Technical education isn’t for dummies: ESJH tours parents, students through options
Published 12:15 am Saturday, September 1, 2018
RESERVE — East St. John High master teacher Billie Duncan wants to change the narrative for those who think technical education is a path for the less academically inclined.
According to Duncan, career and technical education courses are great tools in students’ arsenals, providing real-world experience and certifications at no cost to local families.
A CTE tour held Tuesday evening at ESJH raised awareness of industrial arts, business, nursing, culinary and technological courses offered on campus.
“Our kids don’t know what exactly it is some of the teachers do until they get assigned to that class,” Duncan said.
“Our parents don’t know because our kids don’t know. We’re trying to open up the doors to show what we offer to our kids. Most of our classes offer industry-based certifications for free, when it would normally cost hundreds of dollars just to take the exams.”
Under the new JumpStart Career and Technical diploma requirements, students must earn three certifications. A CTE diploma holds equal weight to a Core 4 diploma and also comes with TOPS opportunities, Duncan said.
Junior A’kyri Paulding turned out for the CTE tour to learn more about ESJH’s accounting courses. Not a lot of her classmates in Core 4 courses have branched out into vocational studies, she said.
“I wanted to know more about all the classes and clubs that use computers and accounting,” Paulding said. “Learning about what I want to be will make me better prepared in the future.”
Sophomore Hailey Moses took the tour to explore career choices, adding she was exposed to many course options she was not previously aware of.
“Welding stood out to me,” Moses said. “It’s a hands-on type of job where you don’t have to sit down all day. It benefits students to be given extra choices so they are not limited to certain things.”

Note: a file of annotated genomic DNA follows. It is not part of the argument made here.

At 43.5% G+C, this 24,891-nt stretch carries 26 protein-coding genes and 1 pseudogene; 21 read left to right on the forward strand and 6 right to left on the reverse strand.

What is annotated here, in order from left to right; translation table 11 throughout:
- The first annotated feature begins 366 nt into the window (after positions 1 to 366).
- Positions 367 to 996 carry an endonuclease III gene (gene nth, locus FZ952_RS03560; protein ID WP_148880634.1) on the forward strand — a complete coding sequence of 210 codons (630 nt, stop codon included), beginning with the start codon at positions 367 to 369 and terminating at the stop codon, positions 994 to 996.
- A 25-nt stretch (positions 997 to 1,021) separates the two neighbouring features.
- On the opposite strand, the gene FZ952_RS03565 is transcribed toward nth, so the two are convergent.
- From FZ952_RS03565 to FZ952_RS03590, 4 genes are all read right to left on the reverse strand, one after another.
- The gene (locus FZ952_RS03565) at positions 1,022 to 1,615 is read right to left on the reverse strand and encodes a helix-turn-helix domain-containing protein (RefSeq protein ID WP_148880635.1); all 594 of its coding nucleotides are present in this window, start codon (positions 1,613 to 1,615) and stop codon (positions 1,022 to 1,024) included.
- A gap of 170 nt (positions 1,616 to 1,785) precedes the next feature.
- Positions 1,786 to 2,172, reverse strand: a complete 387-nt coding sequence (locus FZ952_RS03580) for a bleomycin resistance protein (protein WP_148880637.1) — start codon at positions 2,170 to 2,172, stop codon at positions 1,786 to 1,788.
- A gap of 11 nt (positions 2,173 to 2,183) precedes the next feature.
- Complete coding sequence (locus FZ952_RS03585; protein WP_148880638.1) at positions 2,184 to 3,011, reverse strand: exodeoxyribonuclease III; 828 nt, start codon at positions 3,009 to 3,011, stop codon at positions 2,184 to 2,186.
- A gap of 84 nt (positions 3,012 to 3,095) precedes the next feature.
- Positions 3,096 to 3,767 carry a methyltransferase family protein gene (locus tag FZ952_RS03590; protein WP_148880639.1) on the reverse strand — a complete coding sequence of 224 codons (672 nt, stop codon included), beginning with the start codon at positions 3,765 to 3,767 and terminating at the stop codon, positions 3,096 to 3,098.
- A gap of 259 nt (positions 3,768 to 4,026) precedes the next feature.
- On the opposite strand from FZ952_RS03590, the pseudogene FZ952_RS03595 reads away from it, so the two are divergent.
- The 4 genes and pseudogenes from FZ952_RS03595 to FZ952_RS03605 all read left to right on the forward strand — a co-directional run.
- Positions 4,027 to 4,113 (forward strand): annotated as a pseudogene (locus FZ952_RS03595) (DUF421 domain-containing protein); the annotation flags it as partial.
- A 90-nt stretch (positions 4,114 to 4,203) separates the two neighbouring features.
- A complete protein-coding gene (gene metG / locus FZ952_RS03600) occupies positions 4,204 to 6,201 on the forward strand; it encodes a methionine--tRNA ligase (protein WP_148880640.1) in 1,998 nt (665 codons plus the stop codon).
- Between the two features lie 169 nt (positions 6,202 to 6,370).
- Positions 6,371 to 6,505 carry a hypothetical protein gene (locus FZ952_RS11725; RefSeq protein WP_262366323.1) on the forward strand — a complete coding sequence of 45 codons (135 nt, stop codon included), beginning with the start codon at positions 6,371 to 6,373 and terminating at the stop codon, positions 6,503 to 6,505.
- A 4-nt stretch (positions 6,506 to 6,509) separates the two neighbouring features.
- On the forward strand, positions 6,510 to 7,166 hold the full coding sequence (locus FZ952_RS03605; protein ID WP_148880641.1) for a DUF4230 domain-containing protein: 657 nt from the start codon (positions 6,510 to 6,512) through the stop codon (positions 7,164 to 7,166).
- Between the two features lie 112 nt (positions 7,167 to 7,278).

Welding, drafting, carpentry and engineering are offered in the industrial arts building, and instructor Jonathan Noel said students must pass a safety exam to work in workshops and earn certifications.
ESJH parent Katrice Reid said her two daughters learn best from a dynamic teaching style with real-world experience.
“My oldest is interested in nursing, and my youngest is into anything with digital media,” Reid said. “We know the kids learn math, English and science, but we don’t know the full extent of the vo-tech programs.”
New to this academic year is the after school IT program, which Duncan said exposes students to technology, web design and game design. The course, directed by Operation Spark, is held once a week at ESJH, and transportation home is provided.
A patient care class building ties to existing certified nursing assistant and first responder courses is soon to come, Duncan said, as is a new class offering PSII automotive certification.
Business classes including microeconomics prepare students for proprietorship, while technology courses certify students in Microsoft Office and Adobe Creative Suite.
Dual enrollment credits are also offered, Duncan said.
“We have two new classes this year for freshmen to explore careers,” Duncan said. “My dream is to make use of the business mentors in this area and open up job shadowing and internships.”